Telomeres are the caps of repetitive DNA nucleotide sequences that sit at the ends of chromosomes. They are gradually worn down each time a cell divides. Progressive erosion of telomeres eventually stops cells from dividing and leads to cell death.
Maria A. Blasco, Spanish National Cancer Centre (CNIO), Madrid, and colleagues used an adeno-associated virus vector to introduce the telomerase gene into the cells of adult mice. Telomerase helps restore longer telomeres by adding DNA back to the ends of chromosomes.
In addition to living longer, engineered mice had stronger bones, improved metabolic functions, better motor coordination and balance, as well as improved performance in object-recognition tests.
The mice that were used in the experiments typically live for approximately 150 weeks. One-year-old mice that were treated by gene therapy lived on average 24 % longer; the average lifespan of two-year-old mice increased by 13 %. By using older mice, the scientists were able to take advantage of the rejuvenating effects of the telomerase enzyme without the increased risk of cancer reported in earlier studies with younger animals.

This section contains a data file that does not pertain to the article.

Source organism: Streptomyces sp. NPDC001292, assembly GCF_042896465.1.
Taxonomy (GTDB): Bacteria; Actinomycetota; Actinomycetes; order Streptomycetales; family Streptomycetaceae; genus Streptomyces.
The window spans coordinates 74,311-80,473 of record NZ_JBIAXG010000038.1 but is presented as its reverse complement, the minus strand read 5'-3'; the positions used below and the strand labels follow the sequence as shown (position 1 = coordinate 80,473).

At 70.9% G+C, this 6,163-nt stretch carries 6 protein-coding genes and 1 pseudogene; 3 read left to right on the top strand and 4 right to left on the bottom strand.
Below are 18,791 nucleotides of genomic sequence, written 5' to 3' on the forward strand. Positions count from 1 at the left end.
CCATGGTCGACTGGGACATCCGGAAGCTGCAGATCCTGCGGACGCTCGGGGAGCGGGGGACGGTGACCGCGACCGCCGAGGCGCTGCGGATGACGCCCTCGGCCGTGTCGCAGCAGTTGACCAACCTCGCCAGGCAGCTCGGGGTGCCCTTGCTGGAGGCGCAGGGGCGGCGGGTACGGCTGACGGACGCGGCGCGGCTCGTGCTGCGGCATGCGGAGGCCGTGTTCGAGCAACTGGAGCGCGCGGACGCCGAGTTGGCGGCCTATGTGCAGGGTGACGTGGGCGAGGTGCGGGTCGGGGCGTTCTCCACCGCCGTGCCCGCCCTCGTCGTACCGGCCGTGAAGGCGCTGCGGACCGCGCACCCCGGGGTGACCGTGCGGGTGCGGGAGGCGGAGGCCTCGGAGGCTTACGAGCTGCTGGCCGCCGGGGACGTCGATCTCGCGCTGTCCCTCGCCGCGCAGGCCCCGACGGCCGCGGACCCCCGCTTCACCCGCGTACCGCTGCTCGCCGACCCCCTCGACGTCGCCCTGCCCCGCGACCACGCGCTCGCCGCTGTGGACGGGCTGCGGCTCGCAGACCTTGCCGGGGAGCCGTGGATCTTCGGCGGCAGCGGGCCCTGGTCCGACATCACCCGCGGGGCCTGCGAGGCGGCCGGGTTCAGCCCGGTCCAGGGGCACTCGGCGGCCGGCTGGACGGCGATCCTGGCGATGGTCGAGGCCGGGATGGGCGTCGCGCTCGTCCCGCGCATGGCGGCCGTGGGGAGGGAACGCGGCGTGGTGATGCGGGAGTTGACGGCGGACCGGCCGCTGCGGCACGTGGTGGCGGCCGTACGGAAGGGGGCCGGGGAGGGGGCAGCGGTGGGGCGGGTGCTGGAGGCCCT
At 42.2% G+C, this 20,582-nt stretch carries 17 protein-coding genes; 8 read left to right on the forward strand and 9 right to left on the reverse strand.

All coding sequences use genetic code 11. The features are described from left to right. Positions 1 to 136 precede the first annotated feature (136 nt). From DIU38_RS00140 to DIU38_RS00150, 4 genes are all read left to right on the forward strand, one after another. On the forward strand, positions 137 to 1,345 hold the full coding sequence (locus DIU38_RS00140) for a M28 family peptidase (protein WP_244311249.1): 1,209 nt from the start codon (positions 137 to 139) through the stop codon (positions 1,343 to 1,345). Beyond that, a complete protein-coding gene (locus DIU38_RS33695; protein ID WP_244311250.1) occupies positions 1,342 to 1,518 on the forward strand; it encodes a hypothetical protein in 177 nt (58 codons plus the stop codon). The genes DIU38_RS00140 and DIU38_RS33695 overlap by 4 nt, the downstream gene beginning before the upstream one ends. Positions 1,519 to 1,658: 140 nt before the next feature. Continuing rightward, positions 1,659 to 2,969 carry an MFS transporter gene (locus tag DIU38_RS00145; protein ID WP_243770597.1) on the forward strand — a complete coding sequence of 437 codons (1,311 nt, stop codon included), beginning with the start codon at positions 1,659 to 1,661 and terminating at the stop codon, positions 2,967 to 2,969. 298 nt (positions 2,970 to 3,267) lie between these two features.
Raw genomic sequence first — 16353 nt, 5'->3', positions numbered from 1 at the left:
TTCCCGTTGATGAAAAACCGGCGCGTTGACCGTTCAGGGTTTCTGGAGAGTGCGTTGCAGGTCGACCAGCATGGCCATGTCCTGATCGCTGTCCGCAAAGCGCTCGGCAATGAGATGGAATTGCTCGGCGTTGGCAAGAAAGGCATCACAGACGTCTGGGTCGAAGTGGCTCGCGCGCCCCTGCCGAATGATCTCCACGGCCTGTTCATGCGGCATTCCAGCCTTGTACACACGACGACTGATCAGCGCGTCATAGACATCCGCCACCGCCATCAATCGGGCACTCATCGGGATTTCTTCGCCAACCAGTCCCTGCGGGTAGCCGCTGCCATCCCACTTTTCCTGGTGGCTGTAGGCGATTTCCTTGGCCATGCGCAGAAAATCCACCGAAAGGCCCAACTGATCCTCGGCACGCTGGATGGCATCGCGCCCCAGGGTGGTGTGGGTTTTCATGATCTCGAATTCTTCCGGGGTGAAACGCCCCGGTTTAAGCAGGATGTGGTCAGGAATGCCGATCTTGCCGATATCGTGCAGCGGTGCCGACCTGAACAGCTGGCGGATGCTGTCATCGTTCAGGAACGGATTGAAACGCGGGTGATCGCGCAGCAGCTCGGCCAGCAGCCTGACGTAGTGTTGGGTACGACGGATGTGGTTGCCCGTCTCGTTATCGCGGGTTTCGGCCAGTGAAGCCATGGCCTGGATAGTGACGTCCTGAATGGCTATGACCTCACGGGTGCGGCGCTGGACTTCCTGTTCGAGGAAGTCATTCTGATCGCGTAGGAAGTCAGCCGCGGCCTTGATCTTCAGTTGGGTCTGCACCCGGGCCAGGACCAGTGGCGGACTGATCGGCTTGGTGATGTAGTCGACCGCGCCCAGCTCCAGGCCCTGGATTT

- Telomerase gene therapy in adult and old mice delays ageing and increases longevity without increasing cancer,
Bruno Bernardes de Jesus, Elsa Vera, Kerstin Schneeberger, Agueda M Tejera, Eduard Ayuso, Fatima Bosch, Maria A. Blasco,
EMBO Molec. Med. 2012.
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